So maintaining the faith is not about having a picture of how God is going to bring about the seemingly impossible transformation and believing that such a plan will work. It is often much more unknown than that, and is about trusting that God is bigger than the obstacles and entrusting ourselves to whatever God calls us to do in the face of them. For me, I feel quite powerless in the face of the powerful forces of resistance within myself. I am recognising that when it comes to the provision of basic person to person pastoral care, I am not a pastor’s bootlace. And I have become very good at hiding behind my gifts in carrying off major ecclesial and liturgical projects and using them to create ways of avoiding dealing with the things I am afraid to tackle. I don’t know how that will be dismantled and healed. But I am no more called to understand how it will happen than Abraham was called to understand reproductive biology of for senior citizens. Rather I am called to trust that God is more powerful than any obstacles or forces of resistance I have cultivated, and to open myself to hearing and cooperating with whatever God would do to get me beyond them.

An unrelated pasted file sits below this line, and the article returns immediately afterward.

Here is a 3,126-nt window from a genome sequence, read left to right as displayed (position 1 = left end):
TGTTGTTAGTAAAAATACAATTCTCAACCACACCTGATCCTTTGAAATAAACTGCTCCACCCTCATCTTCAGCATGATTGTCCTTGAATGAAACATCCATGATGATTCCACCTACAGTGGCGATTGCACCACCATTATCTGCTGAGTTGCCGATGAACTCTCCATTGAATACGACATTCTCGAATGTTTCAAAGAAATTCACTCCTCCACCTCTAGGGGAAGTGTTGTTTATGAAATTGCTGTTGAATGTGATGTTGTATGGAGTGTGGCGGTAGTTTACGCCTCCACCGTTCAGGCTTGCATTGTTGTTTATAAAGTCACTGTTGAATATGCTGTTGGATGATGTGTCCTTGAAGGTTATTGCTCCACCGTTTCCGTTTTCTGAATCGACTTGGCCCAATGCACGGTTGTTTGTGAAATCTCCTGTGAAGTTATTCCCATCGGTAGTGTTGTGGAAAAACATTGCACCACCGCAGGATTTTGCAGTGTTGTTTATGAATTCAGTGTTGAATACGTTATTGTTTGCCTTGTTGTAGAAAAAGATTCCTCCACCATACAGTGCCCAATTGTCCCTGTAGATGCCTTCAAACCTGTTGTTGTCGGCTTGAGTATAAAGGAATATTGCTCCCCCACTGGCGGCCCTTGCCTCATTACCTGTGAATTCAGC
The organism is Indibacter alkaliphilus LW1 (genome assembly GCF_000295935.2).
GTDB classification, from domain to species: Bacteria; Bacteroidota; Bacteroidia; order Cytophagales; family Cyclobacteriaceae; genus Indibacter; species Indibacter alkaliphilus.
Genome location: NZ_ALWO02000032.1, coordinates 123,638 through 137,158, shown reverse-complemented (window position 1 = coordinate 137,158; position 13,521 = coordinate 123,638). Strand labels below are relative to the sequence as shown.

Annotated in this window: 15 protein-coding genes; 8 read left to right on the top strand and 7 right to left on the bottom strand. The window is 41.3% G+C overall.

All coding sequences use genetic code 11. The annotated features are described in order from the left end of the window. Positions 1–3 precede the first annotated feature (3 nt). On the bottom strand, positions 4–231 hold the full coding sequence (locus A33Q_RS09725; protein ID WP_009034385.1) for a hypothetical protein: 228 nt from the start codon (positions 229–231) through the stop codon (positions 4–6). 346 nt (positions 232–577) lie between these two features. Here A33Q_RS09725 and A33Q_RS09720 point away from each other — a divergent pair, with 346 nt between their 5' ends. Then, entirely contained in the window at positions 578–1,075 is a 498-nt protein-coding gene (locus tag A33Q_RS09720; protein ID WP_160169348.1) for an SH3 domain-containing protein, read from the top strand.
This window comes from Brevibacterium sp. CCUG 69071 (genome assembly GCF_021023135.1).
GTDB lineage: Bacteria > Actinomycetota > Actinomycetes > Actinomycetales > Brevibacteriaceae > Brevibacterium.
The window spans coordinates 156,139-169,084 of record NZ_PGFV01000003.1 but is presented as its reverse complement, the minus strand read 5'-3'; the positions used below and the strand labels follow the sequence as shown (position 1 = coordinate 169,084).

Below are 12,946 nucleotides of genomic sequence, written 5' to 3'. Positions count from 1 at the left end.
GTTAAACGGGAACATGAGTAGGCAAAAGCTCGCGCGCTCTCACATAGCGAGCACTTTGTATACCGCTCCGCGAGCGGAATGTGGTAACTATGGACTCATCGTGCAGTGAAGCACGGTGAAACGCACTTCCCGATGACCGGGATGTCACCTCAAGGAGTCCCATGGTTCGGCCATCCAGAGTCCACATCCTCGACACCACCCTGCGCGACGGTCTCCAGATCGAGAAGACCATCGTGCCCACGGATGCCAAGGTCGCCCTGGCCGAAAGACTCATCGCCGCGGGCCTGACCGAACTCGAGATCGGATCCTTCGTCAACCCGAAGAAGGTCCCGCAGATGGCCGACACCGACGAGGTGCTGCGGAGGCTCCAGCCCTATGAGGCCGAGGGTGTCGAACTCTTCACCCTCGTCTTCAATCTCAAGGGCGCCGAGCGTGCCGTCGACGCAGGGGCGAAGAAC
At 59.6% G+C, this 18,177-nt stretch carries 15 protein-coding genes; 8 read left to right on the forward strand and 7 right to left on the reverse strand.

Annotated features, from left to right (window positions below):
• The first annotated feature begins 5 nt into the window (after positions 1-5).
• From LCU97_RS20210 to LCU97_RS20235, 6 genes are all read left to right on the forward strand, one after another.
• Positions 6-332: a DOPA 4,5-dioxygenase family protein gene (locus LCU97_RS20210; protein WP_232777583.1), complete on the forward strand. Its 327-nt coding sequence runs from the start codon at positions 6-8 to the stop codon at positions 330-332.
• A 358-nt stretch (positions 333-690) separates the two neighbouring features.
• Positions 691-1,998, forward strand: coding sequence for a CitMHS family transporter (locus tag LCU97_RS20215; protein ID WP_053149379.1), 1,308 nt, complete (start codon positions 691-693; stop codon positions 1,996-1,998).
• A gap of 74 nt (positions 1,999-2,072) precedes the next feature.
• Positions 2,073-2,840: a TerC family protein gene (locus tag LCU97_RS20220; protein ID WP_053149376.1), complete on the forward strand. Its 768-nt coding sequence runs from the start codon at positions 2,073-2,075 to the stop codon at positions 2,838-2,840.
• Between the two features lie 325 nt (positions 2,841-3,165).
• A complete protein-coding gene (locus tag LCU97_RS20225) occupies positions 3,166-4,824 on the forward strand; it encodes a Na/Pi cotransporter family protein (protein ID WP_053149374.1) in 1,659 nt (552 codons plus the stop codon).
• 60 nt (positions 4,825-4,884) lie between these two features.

As we undertake this Lenten journey together, each of us is being called to take new steps into the experience of God’s transfiguring mercy and love. And many of us will be called to journey in directions that bring us up against things that stretch our capacity to believe that things are not hopeless and that God will reconcile all things in Christ. But each time we gather at this table to pray and break bread, we receive the witness from those who have gone before us that even the tragedy of the torturous killing of Jesus at the hands of people like us can not derail God’s project of reconciling us and our war-weary world, but in the most stunning demonstration of God’s generosity his broken body actually becomes the bread of life that nourishes us for the challenges of the unknown road ahead.